Pleasingly, the Qashqai retains physical climate controls, which are easier to operate on the move than the touchscreen setups of some rivals. In the Volkswagen Tiguan, for example, you have to press the screen or use voice control to adjust the temperature.

While there wasn’t much wrong with the current Qashqai’s interior quality, rivals including the Sportage and Peugeot 3008 feel more premium, so to fight back, upper trims of the Qashqai now feature Alcantara leather over most surfaces, as well as new seat materials designed to offer more comfort. Elsewhere, mid-range models get ambient interior lighting, which can be personalised to suit your mood via the infotainment screen.

There’s no change to the engine options you can have with the Qashqai, meaning our preferred choice is likely to remain the cheapest 138bhp 1.3-litre petrol, badged as the DIG-T 140. It offers decent performance for most situations, with the 0-60mph sprint taking 10.1sec.

While the 156bhp DIG-T 158 1.3-litre engine is faster on paper, with the 0-60mph sprint cut down to 9.5sec, it doesn’t feel that much quicker in real-world conditions, so we’d save our money. 

Both engines feature mild hybrid technology, which offers small amounts of electrical assistance, and helped the higher-powered engine to record a respectable 40.1mpg in our real-world fuel tests.

2024 Nissan Qashqai infotainment

If you want to go green but aren’t ready to commit to a fully electric SUV, then the Qashqai’s e-Power option might appeal. This features a 187bhp 1.5-litre petrol engine which acts as a generator for a battery, meaning electricity is what turns the car’s wheels, but there’s no need to plug it in to recharge. You benefit from electric car-like acceleration around town, and the 53.3mpg it returns according to official figures should make it the cheapest Qashqai to run. Relatively low C02 emissions of 121g/km make this the Qashqai to go for if you’re a company car driver, too. There’s no fully electric Qashqai, with that role having been filled by the Nissan Ariya electric SUV.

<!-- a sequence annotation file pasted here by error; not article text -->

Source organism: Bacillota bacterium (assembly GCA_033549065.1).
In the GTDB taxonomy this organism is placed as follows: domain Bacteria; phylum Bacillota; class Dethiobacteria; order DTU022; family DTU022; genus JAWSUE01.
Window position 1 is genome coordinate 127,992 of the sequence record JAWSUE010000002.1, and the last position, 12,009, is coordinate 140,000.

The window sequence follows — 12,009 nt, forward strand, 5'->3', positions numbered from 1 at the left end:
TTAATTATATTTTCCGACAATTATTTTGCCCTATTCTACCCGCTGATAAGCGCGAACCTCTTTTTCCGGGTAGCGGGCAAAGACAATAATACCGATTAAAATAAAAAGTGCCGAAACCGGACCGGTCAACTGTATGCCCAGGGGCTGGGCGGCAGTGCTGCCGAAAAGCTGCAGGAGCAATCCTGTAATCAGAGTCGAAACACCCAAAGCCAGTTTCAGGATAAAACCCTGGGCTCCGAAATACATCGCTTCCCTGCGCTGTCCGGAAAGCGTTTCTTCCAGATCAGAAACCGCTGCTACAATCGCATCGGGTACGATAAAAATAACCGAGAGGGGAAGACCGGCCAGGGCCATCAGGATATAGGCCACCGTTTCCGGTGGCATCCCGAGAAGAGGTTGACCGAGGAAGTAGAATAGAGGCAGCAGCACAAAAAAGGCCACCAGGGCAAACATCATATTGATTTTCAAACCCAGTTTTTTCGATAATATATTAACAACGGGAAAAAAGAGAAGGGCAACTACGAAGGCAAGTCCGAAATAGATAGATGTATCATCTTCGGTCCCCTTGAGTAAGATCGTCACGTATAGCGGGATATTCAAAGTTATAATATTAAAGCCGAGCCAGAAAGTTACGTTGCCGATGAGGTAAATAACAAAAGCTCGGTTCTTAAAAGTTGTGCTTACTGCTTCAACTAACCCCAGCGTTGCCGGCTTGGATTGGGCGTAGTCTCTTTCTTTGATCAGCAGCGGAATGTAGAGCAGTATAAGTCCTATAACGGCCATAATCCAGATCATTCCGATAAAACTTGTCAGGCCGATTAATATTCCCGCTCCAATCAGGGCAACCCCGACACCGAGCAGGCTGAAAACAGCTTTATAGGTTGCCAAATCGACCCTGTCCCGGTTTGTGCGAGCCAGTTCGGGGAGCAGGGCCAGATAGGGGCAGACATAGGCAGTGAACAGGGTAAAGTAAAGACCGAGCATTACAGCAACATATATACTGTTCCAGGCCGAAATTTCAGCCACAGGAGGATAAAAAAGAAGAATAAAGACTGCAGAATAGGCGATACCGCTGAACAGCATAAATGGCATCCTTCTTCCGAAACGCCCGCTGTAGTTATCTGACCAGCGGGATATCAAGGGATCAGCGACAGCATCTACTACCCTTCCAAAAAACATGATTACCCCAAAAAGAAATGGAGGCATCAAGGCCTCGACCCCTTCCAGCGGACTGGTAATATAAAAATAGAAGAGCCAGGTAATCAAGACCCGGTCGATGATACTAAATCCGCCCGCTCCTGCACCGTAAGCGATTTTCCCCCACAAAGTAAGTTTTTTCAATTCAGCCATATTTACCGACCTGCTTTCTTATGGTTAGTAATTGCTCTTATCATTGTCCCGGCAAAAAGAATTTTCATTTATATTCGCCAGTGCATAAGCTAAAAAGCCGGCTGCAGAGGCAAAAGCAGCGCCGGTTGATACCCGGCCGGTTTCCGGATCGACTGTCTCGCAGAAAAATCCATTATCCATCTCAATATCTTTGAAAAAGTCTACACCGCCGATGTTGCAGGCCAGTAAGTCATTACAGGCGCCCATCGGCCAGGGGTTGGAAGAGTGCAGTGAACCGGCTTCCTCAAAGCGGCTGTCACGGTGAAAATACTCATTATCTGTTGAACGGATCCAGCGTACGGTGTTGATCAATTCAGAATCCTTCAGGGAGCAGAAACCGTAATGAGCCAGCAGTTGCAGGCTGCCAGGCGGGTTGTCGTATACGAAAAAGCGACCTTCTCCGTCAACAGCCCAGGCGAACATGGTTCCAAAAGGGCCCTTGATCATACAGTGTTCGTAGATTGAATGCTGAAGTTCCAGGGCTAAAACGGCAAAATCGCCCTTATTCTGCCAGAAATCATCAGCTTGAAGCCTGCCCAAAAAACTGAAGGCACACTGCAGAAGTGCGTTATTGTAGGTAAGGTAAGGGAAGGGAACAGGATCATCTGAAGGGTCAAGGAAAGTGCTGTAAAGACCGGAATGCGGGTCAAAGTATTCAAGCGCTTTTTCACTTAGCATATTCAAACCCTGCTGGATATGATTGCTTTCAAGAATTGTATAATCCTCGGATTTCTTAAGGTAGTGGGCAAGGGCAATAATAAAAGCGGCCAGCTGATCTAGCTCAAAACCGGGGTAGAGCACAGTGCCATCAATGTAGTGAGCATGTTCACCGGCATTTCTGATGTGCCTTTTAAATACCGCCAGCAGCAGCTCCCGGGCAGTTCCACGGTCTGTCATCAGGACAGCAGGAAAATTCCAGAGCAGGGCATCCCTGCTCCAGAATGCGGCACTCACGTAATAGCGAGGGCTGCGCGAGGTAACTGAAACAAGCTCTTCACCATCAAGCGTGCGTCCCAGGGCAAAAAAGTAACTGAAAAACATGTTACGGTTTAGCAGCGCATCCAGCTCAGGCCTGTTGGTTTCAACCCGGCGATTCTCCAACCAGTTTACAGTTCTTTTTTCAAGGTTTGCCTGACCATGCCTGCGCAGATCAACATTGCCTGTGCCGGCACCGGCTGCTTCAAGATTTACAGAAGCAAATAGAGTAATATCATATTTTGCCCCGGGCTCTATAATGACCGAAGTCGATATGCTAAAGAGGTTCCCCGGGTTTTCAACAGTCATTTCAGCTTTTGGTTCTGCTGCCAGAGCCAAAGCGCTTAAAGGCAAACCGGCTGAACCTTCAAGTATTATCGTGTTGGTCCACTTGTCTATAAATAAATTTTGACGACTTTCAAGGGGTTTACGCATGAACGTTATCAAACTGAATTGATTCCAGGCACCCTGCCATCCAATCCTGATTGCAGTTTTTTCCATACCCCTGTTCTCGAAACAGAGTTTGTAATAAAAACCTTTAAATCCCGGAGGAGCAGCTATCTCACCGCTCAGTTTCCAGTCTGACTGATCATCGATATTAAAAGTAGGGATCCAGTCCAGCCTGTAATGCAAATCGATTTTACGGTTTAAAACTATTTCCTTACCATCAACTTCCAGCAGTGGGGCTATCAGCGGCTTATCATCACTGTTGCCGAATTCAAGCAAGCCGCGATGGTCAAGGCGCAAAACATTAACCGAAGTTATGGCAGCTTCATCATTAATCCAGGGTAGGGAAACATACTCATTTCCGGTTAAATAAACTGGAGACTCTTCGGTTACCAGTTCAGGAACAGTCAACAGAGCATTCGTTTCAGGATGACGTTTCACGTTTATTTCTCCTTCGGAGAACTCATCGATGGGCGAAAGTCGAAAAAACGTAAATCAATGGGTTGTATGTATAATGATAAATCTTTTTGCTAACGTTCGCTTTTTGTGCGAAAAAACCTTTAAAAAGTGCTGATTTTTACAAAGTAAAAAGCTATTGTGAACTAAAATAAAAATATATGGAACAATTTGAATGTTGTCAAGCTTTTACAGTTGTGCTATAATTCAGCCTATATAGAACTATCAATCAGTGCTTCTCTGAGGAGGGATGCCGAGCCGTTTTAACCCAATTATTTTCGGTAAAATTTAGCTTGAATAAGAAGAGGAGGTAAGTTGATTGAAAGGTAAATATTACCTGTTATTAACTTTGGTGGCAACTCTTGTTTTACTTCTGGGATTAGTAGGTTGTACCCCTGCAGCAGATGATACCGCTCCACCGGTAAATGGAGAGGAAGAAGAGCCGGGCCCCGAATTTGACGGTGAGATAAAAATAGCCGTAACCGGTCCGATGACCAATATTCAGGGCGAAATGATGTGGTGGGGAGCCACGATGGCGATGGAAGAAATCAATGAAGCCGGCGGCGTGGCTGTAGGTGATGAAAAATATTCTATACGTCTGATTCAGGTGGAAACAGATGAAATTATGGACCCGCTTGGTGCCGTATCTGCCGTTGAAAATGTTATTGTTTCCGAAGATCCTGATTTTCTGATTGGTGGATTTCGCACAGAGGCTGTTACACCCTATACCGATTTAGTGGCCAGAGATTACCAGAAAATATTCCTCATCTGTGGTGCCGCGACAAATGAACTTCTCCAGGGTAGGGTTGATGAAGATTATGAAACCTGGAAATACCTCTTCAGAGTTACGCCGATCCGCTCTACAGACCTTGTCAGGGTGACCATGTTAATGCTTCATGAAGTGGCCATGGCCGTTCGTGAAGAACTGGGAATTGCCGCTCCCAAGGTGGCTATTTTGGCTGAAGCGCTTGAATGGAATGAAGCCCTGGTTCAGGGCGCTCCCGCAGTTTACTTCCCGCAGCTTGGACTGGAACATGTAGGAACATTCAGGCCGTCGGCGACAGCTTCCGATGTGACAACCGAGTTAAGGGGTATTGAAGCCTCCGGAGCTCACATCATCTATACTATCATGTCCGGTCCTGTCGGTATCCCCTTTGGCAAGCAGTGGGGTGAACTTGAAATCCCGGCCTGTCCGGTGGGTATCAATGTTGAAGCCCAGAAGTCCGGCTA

Similarly, how much space you get inside the Qashqai hasn’t changed, but that’s no bad thing. We like that the rear doors open wide, giving you plenty of room to clamber inside, and once seated your passengers will have decent head  room – especially if you avoid the optional panoramic roof – and leg room. While three tall adults will find more comfort in the Sportage or Skoda Karoq, a couple of six-footers will be just fine on the rear bench.

It’s the same story with the boot, because while the Karoq can officially take more luggage than the Qashqai, it’s only by a slim margin, and we suspect that the Qashqai’s 504-litre space will be perfectly fine for most families. It’s still a shame, though, that if you need to liberate more space, the Qashqai’s rear bench only splits and folds in a 60/40 arrangement, rather than the more helpful 40/20/40 split offered by the Audi Q3.

2024 Nissan Qashqai boot

The Qashqai already holds a five-star safety rating from when it was last tested by Euro NCAP in 2019, but its suite of safety aids has now been upgraded to include autonomous emergency braking which reacts faster to hazards. There’s also an emergency lane-keeping system which is started automatically when you step inside, and which can warn you if you stray over lane markings by vibrating the steering wheel. Plus, a system which previously flashed an icon at you if you stray over the speed limit will also now sound an alarm – though drivers can personalise this and the other safety systems by creating a custom driver mode.

A new N-Design trim level is joining the Qashqai’s line-up, which will range from entry-level Acenta Premium, through mid-range N-Connecta and top out with Tekna. N-Design cars will feature body-coloured lower trim pieces, plus 20in alloys with a bespoke design. Our favourite trim is likely to remain N-Connecta, because it comes with all of the kit you’re likely to want, but should still keep costs sensible.

2024 Nissan Qashqai driving front

Speaking of costs, prices for this updated Qashqai have yet to be revealed, but given its new looks and upgraded technology, we’d expect them to start from around £32,000. That will make the Qashqai more expensive than its Karoq and Sportage rivals, but you can expect all three to be more closely matched on monthly PCP finance costs. Plus, like its rivals, Nissan regularly offers discounts, with savings of up to £4306 being available on the Qashqai through our free New Car Deals service at the time of writing.